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Home » Featured, Fit Families, Teacher Talk

More Summer Time Parent – Child Activities; Making Meaningful Differences

Submitted by on June 1, 2010 – 6:00 AM5 Comments
More Summer Time Parent – Child Activities; Making Meaningful Differences

Summer time is truly a great time for parents to be able to enjoy quality time with their children.  There is no stress of getting homework finished.  There is no worry about getting children prepared for getting off to school on time. The number of notes to read and sign are greatly lessened.  If your child attends a childcare program during the summer, the days and evenings still have a more relaxed feeling. Days are long and there are many moments for parents and children to have quality times of interaction and language.  A noted research study (Hart and Risley, 1995) called Meaningful Differences in the Everyday Experiences of Young American Children revealed that the amount of talking that went on in families from the earliest days of a child’s life had a direct correlation to children’s vocabularies, breadth of knowledge, problem solving, analytical competencies and self confidence.  In simpler terms, children who were talked to the most came to school the most ready.  Children in the study were followed and they continued to do well in school from earliest years through 3rd grade.  So you may be asking yourself if talking to your child is really that important.  If you have been reading Mr. Tom’s articles on Sexual Healing, it comes down to the same thing Communication! Communication in every sense is what makes a relationship between two persons one that continues to get better and better. This is just what happens with our children.  When we take the time to talk with them as we go about our and their everyday tasks, we are opening the world of learning to them.  They get better and better at many things!  When we talk with them as we do activities together, travel in the car, and do routine household tasks, we have the opportunity to build vocabulary and ideas. We have the opportunity to give them positive feedback.  We have the opportunity to help children have many diverse experiences. We have the opportunity to help them learn how to ask questions and solve problems.  All of these past experiences in the family influence how children choose and handle new experiences.  People get better at those things they see and do more.  Mr. Tom talked about how couples who enjoy intimacy often and with variety tend to be healthier and happier.  Every parent, no matter what his income level, has the opportunity to talk a lot to his child and to provide his child with many high quality interactions.  These interactions will make the child smarter and more competent, basically healthier and happier!!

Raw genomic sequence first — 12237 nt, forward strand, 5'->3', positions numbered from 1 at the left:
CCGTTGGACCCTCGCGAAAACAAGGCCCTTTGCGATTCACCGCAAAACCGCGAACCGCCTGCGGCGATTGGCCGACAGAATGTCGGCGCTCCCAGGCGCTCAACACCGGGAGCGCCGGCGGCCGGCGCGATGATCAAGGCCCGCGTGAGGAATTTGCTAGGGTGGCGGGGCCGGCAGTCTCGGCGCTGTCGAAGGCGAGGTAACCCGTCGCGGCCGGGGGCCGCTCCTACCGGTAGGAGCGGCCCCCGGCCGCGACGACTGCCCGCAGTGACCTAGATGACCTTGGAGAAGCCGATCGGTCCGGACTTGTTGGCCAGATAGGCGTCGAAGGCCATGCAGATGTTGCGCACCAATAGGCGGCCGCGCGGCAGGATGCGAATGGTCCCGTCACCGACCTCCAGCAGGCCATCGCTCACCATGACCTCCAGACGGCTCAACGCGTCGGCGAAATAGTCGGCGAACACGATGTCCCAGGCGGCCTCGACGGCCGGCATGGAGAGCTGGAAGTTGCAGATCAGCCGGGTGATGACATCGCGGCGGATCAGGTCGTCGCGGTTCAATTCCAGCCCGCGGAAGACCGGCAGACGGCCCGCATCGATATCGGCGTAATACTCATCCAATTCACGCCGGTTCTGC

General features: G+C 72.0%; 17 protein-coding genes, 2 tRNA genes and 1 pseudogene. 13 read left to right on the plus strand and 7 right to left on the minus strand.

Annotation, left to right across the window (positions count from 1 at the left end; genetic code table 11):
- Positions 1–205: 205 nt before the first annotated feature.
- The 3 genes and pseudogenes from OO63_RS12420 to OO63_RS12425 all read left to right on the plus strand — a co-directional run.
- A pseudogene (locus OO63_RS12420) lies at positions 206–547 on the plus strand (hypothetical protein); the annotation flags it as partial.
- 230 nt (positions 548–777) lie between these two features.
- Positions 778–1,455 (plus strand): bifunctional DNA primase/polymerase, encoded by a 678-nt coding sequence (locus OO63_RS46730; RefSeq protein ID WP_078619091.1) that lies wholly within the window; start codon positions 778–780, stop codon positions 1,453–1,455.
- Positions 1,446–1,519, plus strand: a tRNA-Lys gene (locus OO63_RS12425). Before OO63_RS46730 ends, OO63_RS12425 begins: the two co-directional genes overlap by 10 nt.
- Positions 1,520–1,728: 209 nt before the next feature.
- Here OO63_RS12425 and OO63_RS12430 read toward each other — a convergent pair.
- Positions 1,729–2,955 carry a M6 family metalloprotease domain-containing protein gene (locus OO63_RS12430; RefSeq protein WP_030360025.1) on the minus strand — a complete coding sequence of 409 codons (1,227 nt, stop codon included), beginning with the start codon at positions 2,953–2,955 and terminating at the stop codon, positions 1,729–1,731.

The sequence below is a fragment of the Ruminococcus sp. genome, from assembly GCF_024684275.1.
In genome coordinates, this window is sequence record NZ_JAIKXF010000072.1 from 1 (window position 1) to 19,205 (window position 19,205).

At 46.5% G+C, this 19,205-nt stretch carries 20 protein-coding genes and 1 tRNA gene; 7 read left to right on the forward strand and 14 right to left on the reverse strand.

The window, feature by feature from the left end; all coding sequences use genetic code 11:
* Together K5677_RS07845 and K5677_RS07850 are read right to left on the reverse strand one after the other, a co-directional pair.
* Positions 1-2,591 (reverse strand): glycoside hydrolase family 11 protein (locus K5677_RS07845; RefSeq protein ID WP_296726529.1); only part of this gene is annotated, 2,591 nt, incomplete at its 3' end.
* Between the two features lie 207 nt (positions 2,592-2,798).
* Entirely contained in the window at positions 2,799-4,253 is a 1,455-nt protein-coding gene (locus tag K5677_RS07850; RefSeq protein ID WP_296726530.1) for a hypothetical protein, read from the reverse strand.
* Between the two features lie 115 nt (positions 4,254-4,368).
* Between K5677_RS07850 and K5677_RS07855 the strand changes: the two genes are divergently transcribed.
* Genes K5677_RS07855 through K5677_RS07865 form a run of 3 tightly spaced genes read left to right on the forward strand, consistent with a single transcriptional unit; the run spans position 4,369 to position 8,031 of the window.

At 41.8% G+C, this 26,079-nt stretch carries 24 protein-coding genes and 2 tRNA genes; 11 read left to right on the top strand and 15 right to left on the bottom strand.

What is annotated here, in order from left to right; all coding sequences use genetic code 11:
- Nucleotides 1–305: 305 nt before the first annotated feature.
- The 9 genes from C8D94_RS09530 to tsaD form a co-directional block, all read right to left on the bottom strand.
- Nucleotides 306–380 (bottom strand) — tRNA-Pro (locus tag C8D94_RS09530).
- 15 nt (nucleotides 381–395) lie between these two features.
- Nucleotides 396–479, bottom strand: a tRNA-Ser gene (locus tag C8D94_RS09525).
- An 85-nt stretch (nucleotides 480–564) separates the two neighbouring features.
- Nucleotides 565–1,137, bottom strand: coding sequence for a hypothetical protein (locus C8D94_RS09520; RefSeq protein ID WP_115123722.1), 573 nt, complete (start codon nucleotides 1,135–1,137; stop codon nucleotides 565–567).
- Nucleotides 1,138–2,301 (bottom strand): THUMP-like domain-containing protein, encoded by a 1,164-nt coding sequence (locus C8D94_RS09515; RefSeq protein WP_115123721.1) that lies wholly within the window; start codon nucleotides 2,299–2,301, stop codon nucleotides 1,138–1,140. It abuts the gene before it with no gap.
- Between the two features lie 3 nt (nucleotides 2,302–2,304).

Now that children are out of school, here are a few more ways to interact and talk with your child.

  • Children love to paint.  Help them find many items to use as paint brushes.  Some ideas are feathers, pieces of yarn and string, twigs, leaves, sponges, cotton swabs, and old toothbrushes.
  • Allow your young child to use safety scissors.  Let them practice cutting paper. This is an important skill.  Other ways to practice are cutting pictures from magazines and catalogues.  Cutting and sorting grocery coupons together is another idea.
  • Go on a scavenger hunt in your yard or neighborhood.  Together with your child, make a list of things to find such as an unusual rock, a colorful flower, different sizes and colors of leaves, berries, animal tracks, birds, and insects.  Help your child to observe and describe many sights in nature.
  • When you come back from the scavenger hunt, help your child to find more information about the things he noticed and had questions about.  You can find more information from books at the library, research on the internet, and from various videos and television shows.
  • Help your child learn about healthy eating.  Make a fruit smoothie by combining different kinds of fruits in the blender. Plan healthy snacks together. Show your child the ingredients on various foods and help them understand why people should eat less food with sugar and fats.
  • Play traditional games with your child such as Chutes and Ladders, Checkers, Candyland, Scrabble, Old Maid, and Fish.
    Help them enjoy traditional outdoor activities such as hula hoops, playing hopscotch, tag, and many games with balls.
    If you do not finish the game, allow your child to continue it on the next day.

Tell you child often the many things he is doing well and how proud you are of him.  Whisper “I love you!”  Children who grow up with much affirmation have confidence in negotiating school and life. Children who grow up with an abundance of negative comments and putdowns feel unsure and incompetent when faced with new challenges.  Parents, you truly can make the meaningful differences in everyday experiences for your child that will last a lifetime.  Talk, talk and interact with your child. Make this summer the best summer yet.!

Sunshine mamas reading this article, let me know some of the activities you are enjoying doing with your children this summer.